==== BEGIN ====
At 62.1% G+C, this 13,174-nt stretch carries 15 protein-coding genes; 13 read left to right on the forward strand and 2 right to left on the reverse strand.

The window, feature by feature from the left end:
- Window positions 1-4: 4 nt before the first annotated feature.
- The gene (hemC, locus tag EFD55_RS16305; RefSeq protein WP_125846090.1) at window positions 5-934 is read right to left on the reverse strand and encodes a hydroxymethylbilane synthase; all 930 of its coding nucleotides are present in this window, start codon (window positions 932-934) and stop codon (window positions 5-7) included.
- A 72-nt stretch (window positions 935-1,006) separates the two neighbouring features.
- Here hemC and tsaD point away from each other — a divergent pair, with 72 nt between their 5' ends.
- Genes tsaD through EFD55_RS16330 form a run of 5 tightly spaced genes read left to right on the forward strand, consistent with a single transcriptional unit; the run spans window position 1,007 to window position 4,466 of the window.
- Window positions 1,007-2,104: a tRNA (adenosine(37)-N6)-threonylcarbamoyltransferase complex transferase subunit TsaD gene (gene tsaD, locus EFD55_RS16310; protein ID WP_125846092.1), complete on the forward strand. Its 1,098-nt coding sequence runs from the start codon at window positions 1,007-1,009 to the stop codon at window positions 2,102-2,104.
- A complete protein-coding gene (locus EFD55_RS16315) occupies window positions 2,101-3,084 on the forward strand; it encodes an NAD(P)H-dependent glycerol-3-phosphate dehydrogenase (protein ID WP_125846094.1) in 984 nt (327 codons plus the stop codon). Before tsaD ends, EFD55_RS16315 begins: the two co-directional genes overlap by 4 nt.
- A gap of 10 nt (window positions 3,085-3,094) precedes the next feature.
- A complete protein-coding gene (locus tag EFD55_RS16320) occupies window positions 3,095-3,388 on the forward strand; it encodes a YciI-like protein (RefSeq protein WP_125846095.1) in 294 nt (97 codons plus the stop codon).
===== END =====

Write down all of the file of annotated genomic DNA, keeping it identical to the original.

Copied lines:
At 62.1% G+C, this 13,174-nt stretch carries 15 protein-coding genes; 13 read left to right on the forward strand and 2 right to left on the reverse strand.

The window, feature by feature from the left end:
- Window positions 1-4: 4 nt before the first annotated feature.
- The gene (hemC, locus tag EFD55_RS16305; RefSeq protein WP_125846090.1) at window positions 5-934 is read right to left on the reverse strand and encodes a hydroxymethylbilane synthase; all 930 of its coding nucleotides are present in this window, start codon (window positions 932-934) and stop codon (window positions 5-7) included.
- A 72-nt stretch (window positions 935-1,006) separates the two neighbouring features.
- Here hemC and tsaD point away from each other — a divergent pair, with 72 nt between their 5' ends.
- Genes tsaD through EFD55_RS16330 form a run of 5 tightly spaced genes read left to right on the forward strand, consistent with a single transcriptional unit; the run spans window position 1,007 to window position 4,466 of the window.
- Window positions 1,007-2,104: a tRNA (adenosine(37)-N6)-threonylcarbamoyltransferase complex transferase subunit TsaD gene (gene tsaD, locus EFD55_RS16310; protein ID WP_125846092.1), complete on the forward strand. Its 1,098-nt coding sequence runs from the start codon at window positions 1,007-1,009 to the stop codon at window positions 2,102-2,104.
- A complete protein-coding gene (locus EFD55_RS16315) occupies window positions 2,101-3,084 on the forward strand; it encodes an NAD(P)H-dependent glycerol-3-phosphate dehydrogenase (protein ID WP_125846094.1) in 984 nt (327 codons plus the stop codon). Before tsaD ends, EFD55_RS16315 begins: the two co-directional genes overlap by 4 nt.
- A gap of 10 nt (window positions 3,085-3,094) precedes the next feature.
- A complete protein-coding gene (locus tag EFD55_RS16320) occupies window positions 3,095-3,388 on the forward strand; it encodes a YciI-like protein (RefSeq protein WP_125846095.1) in 294 nt (97 codons plus the stop codon).